Arthritis—a condition marked by the inflammation of joints, which progressively hampers movement and mobility, is on steady rise in the population. If experts are to be believed, our daily activities, from our choice of foods to how much we exercise, play a key role in triggering inflammation in the body.
Conventional medicine relies on pain-relieving drugs to treat arthritis. However, while alleviating the symptoms does form an integral part of the treatment plan, it often overlooks another aspect—loss in mobility amongst arthritis patients.
People suffering from arthritis are commonly seen to avoid any kind of physical activity—even walking or moving about—due to their stiff joints. While the stuffy and rigid joints are a perk of the condition itself, what many patients fail to realize is that their inactivity only makes this worse.
Inactivity, in general, is associated with poor quality of life, an increase in stress, disability and the risk of various diseases (cardiovascular, obesity, diabetes to name a few). In older patients little or no physical activity only adds up to exacerbate the symptoms related to arthritis in addition to the physiological aspects of aging.
On #WorldArthritisDay (October 12), we tell you how physical therapy, guided by a specialist who can work closely with you and guide you to loosen up the stiff joints, can work wonders in improving mobility and quality of life. By improving your range of motion, physical therapists can get you back to a point where you can again perform your everyday activities without pain and requiring any support. 
Stretch Out Your Arthritic Joint Naturally, With Physical Therapy
Your body is capable of engaging in a variety of activities, physical therapy exploits this very principle to engage you in light and well-constructed exercises to improve flexibility. It mainly targets increasing the limited range of motion that arthritis patients face.
The Arthritis Foundation of America also regards physical therapy as an effective treatment strategy for arthritis. It describes the main goals of physical therapy as:
- Improving mobility and restoring the use of affected joints
- Increasing strength to support joints
- Maintaining overall fitness
- Improving the ability to perform regular daily activities and minimize your dependence on others
- Enhance balance and prevent falls [2,3,4,5,6]
Besides this, physical therapists with their elaborate and in depth knowledge of human physiology, anatomy, biomechanics and exercise physiology are perhaps best suited to assess and advice how much physical activity can an arthritic patient incorporate in his or her daily life.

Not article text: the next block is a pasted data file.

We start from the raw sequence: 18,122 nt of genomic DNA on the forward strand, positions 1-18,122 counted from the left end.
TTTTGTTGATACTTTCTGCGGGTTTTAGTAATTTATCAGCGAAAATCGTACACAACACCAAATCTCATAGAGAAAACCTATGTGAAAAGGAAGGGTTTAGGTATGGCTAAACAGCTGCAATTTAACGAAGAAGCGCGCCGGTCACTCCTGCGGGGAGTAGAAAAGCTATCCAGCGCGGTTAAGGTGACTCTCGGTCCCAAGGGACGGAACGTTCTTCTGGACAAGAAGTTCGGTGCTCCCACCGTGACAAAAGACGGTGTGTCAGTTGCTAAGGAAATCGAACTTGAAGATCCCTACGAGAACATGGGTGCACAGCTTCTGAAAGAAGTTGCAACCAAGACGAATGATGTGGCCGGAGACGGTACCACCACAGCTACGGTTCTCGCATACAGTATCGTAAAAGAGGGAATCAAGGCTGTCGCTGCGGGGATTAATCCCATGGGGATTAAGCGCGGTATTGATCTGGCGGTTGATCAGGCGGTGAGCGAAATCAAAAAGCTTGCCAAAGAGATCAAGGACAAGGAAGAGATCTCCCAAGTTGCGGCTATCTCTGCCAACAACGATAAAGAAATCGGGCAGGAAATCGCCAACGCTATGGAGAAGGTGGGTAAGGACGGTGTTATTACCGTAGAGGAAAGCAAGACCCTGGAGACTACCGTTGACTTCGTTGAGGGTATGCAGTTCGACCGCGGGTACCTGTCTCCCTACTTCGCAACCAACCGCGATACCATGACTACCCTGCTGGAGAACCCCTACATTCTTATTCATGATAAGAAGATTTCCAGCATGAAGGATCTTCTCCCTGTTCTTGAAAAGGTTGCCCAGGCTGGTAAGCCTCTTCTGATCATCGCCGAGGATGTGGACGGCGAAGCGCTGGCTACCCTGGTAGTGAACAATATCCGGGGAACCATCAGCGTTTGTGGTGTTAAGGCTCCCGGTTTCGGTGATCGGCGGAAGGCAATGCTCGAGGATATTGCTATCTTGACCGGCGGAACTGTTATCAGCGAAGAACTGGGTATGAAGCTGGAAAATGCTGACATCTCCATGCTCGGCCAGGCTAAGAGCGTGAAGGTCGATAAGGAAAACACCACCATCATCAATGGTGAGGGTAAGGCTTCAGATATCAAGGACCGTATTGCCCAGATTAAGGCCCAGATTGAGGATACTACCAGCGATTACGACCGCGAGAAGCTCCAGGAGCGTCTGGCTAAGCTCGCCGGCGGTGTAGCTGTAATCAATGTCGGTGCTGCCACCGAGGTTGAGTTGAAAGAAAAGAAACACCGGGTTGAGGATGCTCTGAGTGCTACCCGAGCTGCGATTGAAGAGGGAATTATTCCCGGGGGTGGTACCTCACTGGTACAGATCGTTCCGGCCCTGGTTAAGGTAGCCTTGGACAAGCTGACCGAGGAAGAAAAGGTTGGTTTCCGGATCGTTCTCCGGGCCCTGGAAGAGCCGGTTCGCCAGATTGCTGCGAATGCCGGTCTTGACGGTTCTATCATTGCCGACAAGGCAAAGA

Working With A Physical Therapist
Physical therapists are special doctors who can devise individualized exercise programs for you to improve flexibility, strength, coordination and balance to achieve optimal physical function.
They can assist you in understanding your joints better so that you can assess how your activities can impact your joints. However, they focus not only on your joints but also on the surrounding muscles, since stronger muscles can better stabilize a weakened joint.
You can ask your physical therapists about the various assistive and support devices available in the market. Besides, this they can also give you easy tips on minimizing pain and improve performance through the use of physical techniques.
Don’t have a lot of expectations and anticipate immediate outcomes. Remember, improvement is gradual and the therapy will be effective only if you are committed to practice the exercises at home on a daily basis or as suggested by the therapist. The key to a successful outcome is discussing your issues with your therapist and working together to achieve your goals—whether it is getting off the car without pain, raising your toes to reach the kitchen cabinet or just talking a walk in the park.
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1. Warburton DE, Nicol CW, Bredin SS. Health benefits of physical activity: the evidence. CMAJ. 2006 Mar 14;174(6):801-9. Review. PubMed PMID: 16534088; PubMed Central PMCID: PMC1402378.
2. Buljina AI, Taljanovic MS, Avdic DM, Hunter TB. Physical and exercise therapy for treatment of the rheumatoid hand. Arthritis Rheum. 2001 Aug;45(4):392-7. PubMed PMID: 11501728.
3. Rahnama N, Mazloum V. Effects of strengthening and aerobic exercises on pain severity and function in patients with knee rheumatoid arthritis. Int J Prev Med.2012 Jul;3(7):493-8. PubMed PMID: 22891151; PubMed Central PMCID: PMC3415190.
4. Holden MA, Nicholls EE, Hay EM, Foster NE. Physical therapists’ use of therapeutic exercise for patients with clinical knee osteoarthritis in the United kingdom: in line with current recommendations? Phys Ther. 2008 Oct;88(10):1109-21. doi: 10.2522/ptj.20080077. Epub 2008 Aug 14. PubMed PMID: 18703675; PubMed Central PMCID: PMC2557052.
5. Van Den Ende CH, Vliet Vlieland TP, Munneke M, Hazes JM. Dynamic exercise therapy for rheumatoid arthritis. Cochrane Database Syst Rev. 2000;(2):CD000322. Review. Update in: Cochrane Database Syst Rev. 2008;(1):CD000322. PubMed PMID: 10796342.
6. de Jong Z, Munneke M, Zwinderman AH, Kroon HM, Jansen A, Ronday KH, van Schaardenburg D, Dijkmans BA, Van den Ende CH, Breedveld FC, Vliet Vlieland TP, Hazes JM. Is a long-term high-intensity exercise program effective and safe in patients with rheumatoid arthritis? Results of a randomized controlled trial.Arthritis Rheum. 2003 Sep;48(9):2415-24. PubMed PMID: 13130460.